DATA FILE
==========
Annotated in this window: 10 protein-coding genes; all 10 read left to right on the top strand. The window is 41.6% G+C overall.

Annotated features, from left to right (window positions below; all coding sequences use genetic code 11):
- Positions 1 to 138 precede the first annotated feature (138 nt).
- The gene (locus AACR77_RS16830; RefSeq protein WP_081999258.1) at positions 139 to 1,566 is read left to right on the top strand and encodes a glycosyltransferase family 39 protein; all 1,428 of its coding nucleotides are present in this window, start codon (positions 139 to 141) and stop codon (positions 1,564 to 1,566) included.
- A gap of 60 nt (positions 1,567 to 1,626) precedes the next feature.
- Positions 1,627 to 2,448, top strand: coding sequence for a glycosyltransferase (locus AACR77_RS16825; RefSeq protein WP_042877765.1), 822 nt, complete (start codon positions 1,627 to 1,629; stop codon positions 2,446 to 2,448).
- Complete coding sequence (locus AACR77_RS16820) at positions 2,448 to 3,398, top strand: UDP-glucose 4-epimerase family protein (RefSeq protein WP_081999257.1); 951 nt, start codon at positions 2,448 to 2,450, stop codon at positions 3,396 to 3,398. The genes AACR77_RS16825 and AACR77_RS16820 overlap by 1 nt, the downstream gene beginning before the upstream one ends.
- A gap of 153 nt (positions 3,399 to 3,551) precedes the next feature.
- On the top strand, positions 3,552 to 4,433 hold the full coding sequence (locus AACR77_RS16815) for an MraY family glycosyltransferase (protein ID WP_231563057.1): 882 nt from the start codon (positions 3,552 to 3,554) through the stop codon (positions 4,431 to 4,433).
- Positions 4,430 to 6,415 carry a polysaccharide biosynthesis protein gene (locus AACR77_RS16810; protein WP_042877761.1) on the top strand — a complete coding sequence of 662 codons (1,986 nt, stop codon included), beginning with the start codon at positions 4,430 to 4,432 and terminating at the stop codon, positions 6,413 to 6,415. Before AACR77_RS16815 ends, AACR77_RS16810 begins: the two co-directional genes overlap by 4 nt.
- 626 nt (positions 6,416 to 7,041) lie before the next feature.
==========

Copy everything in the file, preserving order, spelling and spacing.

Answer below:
Annotated in this window: 10 protein-coding genes; all 10 read left to right on the top strand. The window is 41.6% G+C overall.

Annotated features, from left to right (window positions below; all coding sequences use genetic code 11):
- Positions 1 to 138 precede the first annotated feature (138 nt).
- The gene (locus AACR77_RS16830; RefSeq protein WP_081999258.1) at positions 139 to 1,566 is read left to right on the top strand and encodes a glycosyltransferase family 39 protein; all 1,428 of its coding nucleotides are present in this window, start codon (positions 139 to 141) and stop codon (positions 1,564 to 1,566) included.
- A gap of 60 nt (positions 1,567 to 1,626) precedes the next feature.
- Positions 1,627 to 2,448, top strand: coding sequence for a glycosyltransferase (locus AACR77_RS16825; RefSeq protein WP_042877765.1), 822 nt, complete (start codon positions 1,627 to 1,629; stop codon positions 2,446 to 2,448).
- Complete coding sequence (locus AACR77_RS16820) at positions 2,448 to 3,398, top strand: UDP-glucose 4-epimerase family protein (RefSeq protein WP_081999257.1); 951 nt, start codon at positions 2,448 to 2,450, stop codon at positions 3,396 to 3,398. The genes AACR77_RS16825 and AACR77_RS16820 overlap by 1 nt, the downstream gene beginning before the upstream one ends.
- A gap of 153 nt (positions 3,399 to 3,551) precedes the next feature.
- On the top strand, positions 3,552 to 4,433 hold the full coding sequence (locus AACR77_RS16815) for an MraY family glycosyltransferase (protein ID WP_231563057.1): 882 nt from the start codon (positions 3,552 to 3,554) through the stop codon (positions 4,431 to 4,433).
- Positions 4,430 to 6,415 carry a polysaccharide biosynthesis protein gene (locus AACR77_RS16810; protein WP_042877761.1) on the top strand — a complete coding sequence of 662 codons (1,986 nt, stop codon included), beginning with the start codon at positions 4,430 to 4,432 and terminating at the stop codon, positions 6,413 to 6,415. Before AACR77_RS16815 ends, AACR77_RS16810 begins: the two co-directional genes overlap by 4 nt.
- 626 nt (positions 6,416 to 7,041) lie before the next feature.